Function of Platelet-Activating Factor in
Spermatozoa Motility and Fertility Potential
William E Roudebush*
Department of Biomedical Sciences, University of South Carolina School of Medicine, USA
Submission: March 2, 2022; Published: March 08, 2022
*Corresponding author: William E Roudebush, Department of Biomedical Sciences, University of South Carolina School of Medicine, 700 Grove Road, Greenville, SC 29605, USA
How to cite this article: William E R. Function of Platelet-Activating Factor in Spermatozoa Motility and Fertility Potential. Glob J Reprod Med. 2022; 8(5):
5556749. DOI: 10.19080/GJORM.2022.08.555749.
Platelet-activating factor (PAF) is a potent signaling phospholipid (alkyl acetyl glycerol phosphocholine) and has been found to have a variety of reproductive roles, including but not limited to sperm function, and early pre implantation development. PAF functions via a G-protein coupled receptor mediated pathway, which ultimately increases intracellular calcium levels. Since its discovery, PAF has been positively linked with fertility, i.e. reproductive outcomes. Roudebush et al.  found that boars with high fertility have a significantly more endogenous PAF in sperm than boars with low fertility . Roudebush et al. reported that PAF levels in sperm were significantly higher during the breeding season of squirrel monkeys in comparison to the nonbreeding season . Additionally, Sengoku et al.  demonstrated how a PAF antagonist (CV-3988) will decrease the fertilization ability of human sperm in vitro by both decreasing sperm penetration ability as well as its acrosome reaction .
Wild and Roudebush explored the effects of exogenous PAF on intrauterine insemination (IUI) outcomes . The study involved collecting normal semen specimens from 60 men, preparing to undergo IUI. PAF was exposed to half of the samples collected, while the other half was not exposed. There was a 46.7% pregnancy rate among the group exposed to PAF, compared to the 16.7% pregnancy rate from the unexposed group . However, a similar study by Stavroula et al. investigated the effects of sperm treatment with exogenous PAF on IUI in cases presenting with mild male factor infertility . The study included 92 couples with mild male factor infertility, and each couple had 4 IUI cycles with or without exogenous PAF treatment. The results showed a comparable pregnancy rate of 12.24% vs. 11.11% between the cases with and without PAF treatment respectively . It concluded that exogenous PAF does not improve clinical outcomes in cases of mild male factor infertility . Since the positive role of PAF is a receptor mediated event, suggests that this sub-population of infertile males have a defect in their respective PAF-receptors. This can be confirmed by the study of Levine et al. , which demonstrated that abnormal spermatozoa have a different pattern of PAF receptor locations, which differ from its usual localization to the midpiece and equatorial regions of normal motile spermatozoa.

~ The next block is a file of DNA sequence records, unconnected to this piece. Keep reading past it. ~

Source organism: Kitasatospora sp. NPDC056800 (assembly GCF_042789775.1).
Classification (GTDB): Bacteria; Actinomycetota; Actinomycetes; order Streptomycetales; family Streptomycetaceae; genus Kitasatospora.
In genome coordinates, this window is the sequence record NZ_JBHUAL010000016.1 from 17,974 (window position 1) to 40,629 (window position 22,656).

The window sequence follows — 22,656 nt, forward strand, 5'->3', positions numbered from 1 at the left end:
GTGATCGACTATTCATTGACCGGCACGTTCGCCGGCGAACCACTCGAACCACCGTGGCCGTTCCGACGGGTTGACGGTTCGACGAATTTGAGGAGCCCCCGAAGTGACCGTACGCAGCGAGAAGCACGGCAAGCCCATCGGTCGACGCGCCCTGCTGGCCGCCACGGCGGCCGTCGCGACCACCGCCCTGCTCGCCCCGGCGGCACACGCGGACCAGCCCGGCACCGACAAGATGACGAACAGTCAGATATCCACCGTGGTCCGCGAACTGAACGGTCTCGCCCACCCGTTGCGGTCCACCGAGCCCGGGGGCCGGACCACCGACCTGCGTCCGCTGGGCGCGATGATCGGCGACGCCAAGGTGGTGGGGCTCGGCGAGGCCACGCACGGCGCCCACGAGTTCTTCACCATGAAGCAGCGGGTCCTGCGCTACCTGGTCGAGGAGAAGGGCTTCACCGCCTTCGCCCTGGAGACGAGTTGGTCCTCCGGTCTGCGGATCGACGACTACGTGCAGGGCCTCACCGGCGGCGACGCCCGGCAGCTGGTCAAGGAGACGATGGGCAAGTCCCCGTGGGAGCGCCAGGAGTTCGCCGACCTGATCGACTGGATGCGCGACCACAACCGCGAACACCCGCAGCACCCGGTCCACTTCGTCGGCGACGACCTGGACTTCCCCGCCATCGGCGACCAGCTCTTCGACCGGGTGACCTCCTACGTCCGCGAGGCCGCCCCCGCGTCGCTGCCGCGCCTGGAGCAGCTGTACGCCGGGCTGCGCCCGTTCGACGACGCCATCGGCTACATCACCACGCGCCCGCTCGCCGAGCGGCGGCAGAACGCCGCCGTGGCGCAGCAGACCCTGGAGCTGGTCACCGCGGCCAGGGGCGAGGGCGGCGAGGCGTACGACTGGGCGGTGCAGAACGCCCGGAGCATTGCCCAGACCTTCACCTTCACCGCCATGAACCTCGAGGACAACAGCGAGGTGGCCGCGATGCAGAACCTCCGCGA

Jarvi et al.  performed another study to illustrate the potential for PAF in conjunction with albumin could be used to improve sperm motility . Human spermatozoa were incubated with PAF, lyso-PAF or lysophosphatidylcholine concentrations, and varying concentrations of albumin, from 0% to 1.2%. Motility was then evaluated at different time periods from 5 to 240 minutes by computer motion assisted analysis. The results of the study illustrated that 50μM of PAF and 100μM of lyso-PAF, when supplemented with 0.3% albumin increased sperm linear velocity by 41% and 44% respectively, and the curvilinear velocity by 17% and 21% respectively. However, in the absence of albumin, neither PAF nor lyso-PAF induced any increase in sperm motion, when compared to control . Given these findings, the study poses a potential use for PAF and its metabolite in concert with albumin, as a potential treatment for asthenozoospermia .